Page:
“This is wrong.”

His taut posture declared his uneasiness. “I’m going to look down the trail before we stop for the night. You stay here, with the animals.”

Penrys raised her eyebrows but took the order in silence, and Najud walked down and out of sight.

She checked for mind-glows around them, but there was nothing except themselves for a mile or two, other than the small creatures that managed to live in this barren place, and the larger ones that lived on them.

The packs on the ground were not all the same, she realized. One was quite small, the size a child might carry. But Najud said it was just the young men who used this trail, not families.

They looked relatively fresh—she couldn’t imagine they had already experienced a winter here. But in Jaunor they said no one had come over the trail for two years. Where did these people go? Didn’t they need what was in those packs?

Najud reappeared, ascending the trail. His face was troubled.

*It’s bad, but whatever happened, it was at least a couple of months ago. Nothing we can do about it tonight.*

“Demon had cause, this morning,” he said, as he joined her. “Dead horse. The wind must have brought him the scent, before shifting.”


Penrys took her own look down the trail before the light faded entirely, after the horses and donkeys had been unloaded and fed.

A dead horse lay in its tack at the side of the trail, mummified in the drying winds and well-nibbled. That was bad enough, but it was the scattering of belongings that raised the hackles on her neck. Why were they abandoned there?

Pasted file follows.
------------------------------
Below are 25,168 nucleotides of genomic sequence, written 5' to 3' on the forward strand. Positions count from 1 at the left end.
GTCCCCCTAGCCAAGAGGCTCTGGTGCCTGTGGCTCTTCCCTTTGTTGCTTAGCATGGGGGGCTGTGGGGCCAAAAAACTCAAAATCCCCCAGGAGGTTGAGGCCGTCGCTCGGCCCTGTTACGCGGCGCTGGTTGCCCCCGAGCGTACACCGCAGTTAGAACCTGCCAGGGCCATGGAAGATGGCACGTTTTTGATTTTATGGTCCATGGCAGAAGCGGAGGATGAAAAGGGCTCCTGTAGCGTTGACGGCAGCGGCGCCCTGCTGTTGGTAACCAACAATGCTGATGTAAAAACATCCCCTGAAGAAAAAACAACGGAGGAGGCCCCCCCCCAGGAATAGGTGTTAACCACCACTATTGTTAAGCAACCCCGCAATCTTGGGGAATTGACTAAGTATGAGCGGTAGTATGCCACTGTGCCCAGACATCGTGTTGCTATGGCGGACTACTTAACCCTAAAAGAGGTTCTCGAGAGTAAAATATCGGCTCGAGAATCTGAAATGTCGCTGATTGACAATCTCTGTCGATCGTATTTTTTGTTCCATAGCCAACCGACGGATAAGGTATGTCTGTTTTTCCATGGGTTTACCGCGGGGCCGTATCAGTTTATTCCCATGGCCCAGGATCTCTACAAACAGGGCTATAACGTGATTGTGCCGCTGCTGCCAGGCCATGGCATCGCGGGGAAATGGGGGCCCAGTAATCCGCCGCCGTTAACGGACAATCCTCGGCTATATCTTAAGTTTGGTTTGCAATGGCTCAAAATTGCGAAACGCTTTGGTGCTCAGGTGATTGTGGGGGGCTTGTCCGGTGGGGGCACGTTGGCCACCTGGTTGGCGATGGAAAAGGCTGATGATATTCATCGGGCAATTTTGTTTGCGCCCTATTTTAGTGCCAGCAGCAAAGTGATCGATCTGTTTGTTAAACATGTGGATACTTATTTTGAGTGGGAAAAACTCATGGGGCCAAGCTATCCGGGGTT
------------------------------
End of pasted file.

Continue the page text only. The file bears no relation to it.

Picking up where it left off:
Najud was uncharacteristically quiet as they set up the camp at the wide spot, by its spring, overlooked by the presence of the lud on the far side of the trail. Its surface sparkled occasionally, reflecting the flicker of the fire. Their supply of wood was limited, carried all the way up from Jaunor and intended to last for three more days to get them through the pass, so the fire was just large enough to heat water for their meal and to take some of the chill off.

By unspoken consent, they’d set up their small tent, partly to keep the wind off but more, she thought, as a barrier against the sinister debris they’d found.

She wrapped her hands around the warm mug of trail stew and cleared her throat. “So, what are you thinking? Have you ever seen a horse and packs abandoned like this before?”

Najud looked up. “No, nothing like this.”

He bestirred himself to give her his full attention. “Of course. I forgot for a moment that you aren’t a Zan. You wouldn’t know.”